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Holland: SeaHelp rescue operation, engine failure!

Holland: SeaHelp rescue operation, engine failure!

SeaHelp, Europe’s largest seaside breakdown service, maintains several bases in the Netherlands in the Dutch watersports area with IJsselmeer and Markermeer, which are very popular with Germans and Austrians. Membership is worthwhile, as the following mission report on motor yacht salvage at Markermeer demonstrates.

It was an ordinary weekday when a 10.5m Mencken Newport bass skipper with a V-engine was caught in front of the port WSV Blocq Kuffeler The SeaHelp emergency phone was contacted west of Lelystad on the southeastern shore of the Dutch Markermeer. The ship’s master heard a “strange noise” from the engine’s propeller, followed by a loud bang, then the boat threatened to run ashore at Leegerwall.

The rescue boat SeaHelp, an 8.5-meter rubber boat equipped with a powerful 250-horsepower outboard motor, immediately set sail from Edam on the opposite west side of the Markermeer and arrived at the stricken ship a short time later. Tim de Boer, who is coordinating rescue operations with his company Reddingsdienst’s boats in the Netherlands on behalf of SeaHelp, found that the boat had drifted into bushes on the bank, but found it undamaged.

© Matthias Munchberg

Shortly after receiving the emergency call, the SeaHelp rescue boat was on the scene

What happened? The boat is equipped with a V engine.Says Tim de Boer, who has been involved in rescue operations in the Netherlands for 16 years. “V-Drive is a drive system with two shafts forming a V, hence the name of this drive”. The motor is connected to the transmission shaft via a bevel gear. The second driveshaft returns to the stern of the boat, under the engine, to the propeller. The two shafts are connected via an angle gear (resulting in a V shape).

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Drive shaft damage © Tim de Boer (Netherlands)
© Tim de Boer

This is exactly where the problem lies, says rescuer de Boer. The blast the wrecked captain heard was the propeller shaft, as all the bolts from the linkage to the bevel gear suddenly loosened. The SeaHelp team acted quickly: the Newport Bass was carefully pulled from the bridge using a towline and then towed to port in nearby Lelystad.

The damaged boat was towed, lifted, and prepared for repair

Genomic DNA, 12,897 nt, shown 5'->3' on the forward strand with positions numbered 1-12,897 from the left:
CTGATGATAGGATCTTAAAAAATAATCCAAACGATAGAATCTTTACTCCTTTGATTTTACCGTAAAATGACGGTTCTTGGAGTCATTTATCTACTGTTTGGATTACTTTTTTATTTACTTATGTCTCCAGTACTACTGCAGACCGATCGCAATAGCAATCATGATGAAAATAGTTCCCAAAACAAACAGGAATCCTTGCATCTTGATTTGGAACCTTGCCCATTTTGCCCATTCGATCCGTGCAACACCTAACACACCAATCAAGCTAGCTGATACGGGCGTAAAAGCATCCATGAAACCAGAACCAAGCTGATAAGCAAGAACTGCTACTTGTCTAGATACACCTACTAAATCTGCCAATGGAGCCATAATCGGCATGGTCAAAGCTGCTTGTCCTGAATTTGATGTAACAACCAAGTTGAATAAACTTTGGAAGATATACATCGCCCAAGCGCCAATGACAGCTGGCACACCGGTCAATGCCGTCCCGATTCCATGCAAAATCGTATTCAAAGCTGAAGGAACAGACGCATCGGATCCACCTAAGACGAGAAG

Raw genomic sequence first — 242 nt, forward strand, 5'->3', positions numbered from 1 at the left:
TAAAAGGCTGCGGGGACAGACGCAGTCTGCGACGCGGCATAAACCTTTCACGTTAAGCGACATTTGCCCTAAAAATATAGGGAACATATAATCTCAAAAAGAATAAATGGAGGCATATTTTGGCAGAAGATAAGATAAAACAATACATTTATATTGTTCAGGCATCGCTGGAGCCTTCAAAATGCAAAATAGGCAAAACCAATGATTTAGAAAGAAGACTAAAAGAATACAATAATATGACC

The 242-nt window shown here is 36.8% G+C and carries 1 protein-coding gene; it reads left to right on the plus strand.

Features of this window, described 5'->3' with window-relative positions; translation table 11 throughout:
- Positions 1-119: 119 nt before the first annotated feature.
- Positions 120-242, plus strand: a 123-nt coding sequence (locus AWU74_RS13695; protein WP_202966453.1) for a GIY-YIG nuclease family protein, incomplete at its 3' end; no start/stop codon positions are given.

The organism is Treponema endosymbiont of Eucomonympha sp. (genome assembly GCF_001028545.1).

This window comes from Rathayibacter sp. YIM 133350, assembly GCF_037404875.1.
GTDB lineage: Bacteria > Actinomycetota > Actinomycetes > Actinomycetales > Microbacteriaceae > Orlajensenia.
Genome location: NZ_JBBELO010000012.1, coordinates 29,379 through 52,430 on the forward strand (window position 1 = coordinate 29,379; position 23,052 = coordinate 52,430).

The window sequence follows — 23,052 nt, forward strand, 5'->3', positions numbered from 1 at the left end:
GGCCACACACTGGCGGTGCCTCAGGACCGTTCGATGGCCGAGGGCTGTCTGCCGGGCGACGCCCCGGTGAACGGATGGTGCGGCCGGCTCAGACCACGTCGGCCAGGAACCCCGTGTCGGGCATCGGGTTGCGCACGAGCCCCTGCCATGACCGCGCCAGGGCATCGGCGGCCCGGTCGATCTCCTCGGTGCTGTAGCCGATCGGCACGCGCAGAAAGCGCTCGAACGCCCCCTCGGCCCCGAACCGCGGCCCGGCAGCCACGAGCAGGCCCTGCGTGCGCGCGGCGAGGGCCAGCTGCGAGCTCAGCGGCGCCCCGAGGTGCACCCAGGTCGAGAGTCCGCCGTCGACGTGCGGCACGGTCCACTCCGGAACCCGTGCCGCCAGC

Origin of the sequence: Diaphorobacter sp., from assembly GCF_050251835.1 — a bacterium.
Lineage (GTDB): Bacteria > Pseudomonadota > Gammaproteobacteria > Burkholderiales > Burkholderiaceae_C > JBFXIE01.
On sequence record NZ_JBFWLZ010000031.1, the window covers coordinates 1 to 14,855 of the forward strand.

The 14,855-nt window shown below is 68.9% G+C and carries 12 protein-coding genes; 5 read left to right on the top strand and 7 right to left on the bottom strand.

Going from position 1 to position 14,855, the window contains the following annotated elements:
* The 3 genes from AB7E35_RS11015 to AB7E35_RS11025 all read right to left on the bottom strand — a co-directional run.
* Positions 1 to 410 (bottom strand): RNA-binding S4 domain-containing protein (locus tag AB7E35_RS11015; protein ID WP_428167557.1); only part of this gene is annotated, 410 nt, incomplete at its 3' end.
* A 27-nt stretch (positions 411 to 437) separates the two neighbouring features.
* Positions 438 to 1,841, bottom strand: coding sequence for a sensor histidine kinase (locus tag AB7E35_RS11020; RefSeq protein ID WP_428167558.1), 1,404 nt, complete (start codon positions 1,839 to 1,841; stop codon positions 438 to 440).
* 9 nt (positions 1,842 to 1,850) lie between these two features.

There we raised the boat and prepped it for the gearbox repair., says Tim de Boer after the assignment. He put his cell phone to his ear again. He says amicably goodbye, starts his boat’s outboard motor and sets off – for another stint on Dutch waters.

SeaHelp currently operates four operations centers in water sports hotspots in the Netherlands

“Together with Dutch partners, we currently operate four bases in water sports hotspots in the Netherlands, which are in Stavoren, Enkhuizen, Edam and Muiderzand”says SeaHelp Director Wolfgang Dauser.

In the area of ​​water sports that is particularly popular with German sportsmen, SeaHelp offers its proven professional service around the clock. “It is definitely worth becoming a member of Europe’s largest breakdown service if you are traveling by boat in the Netherlands”says Wolfgang Dauser.

SeaHelp’s “all for one, one for all” principle provides individual safety within a large community of safety-conscious skippers, says Wolfgang Dauser. Minor and major breakdowns can happen quickly, for example when you’re sailing on the IJssel or Markermeer, and many skippers sail there without a driver’s license and liability insurance. Then it usually gets very expensive and the holiday cheer is gone.

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“Against this background, it is always helpful to know about SeaHelp’s protective shield and to have a partner by your side who can help quickly and easily in an emergency.”, says Wolfgang Dauser. This also applies particularly to the Netherlands.

Stavoren, Enkhuizen, Edam and Muiderzand bases are operated in the Netherlands together with SeaHelp’s Dutch partner Reddingsdienst. The Netherlands Helpline phone number: 0043 50 43112.

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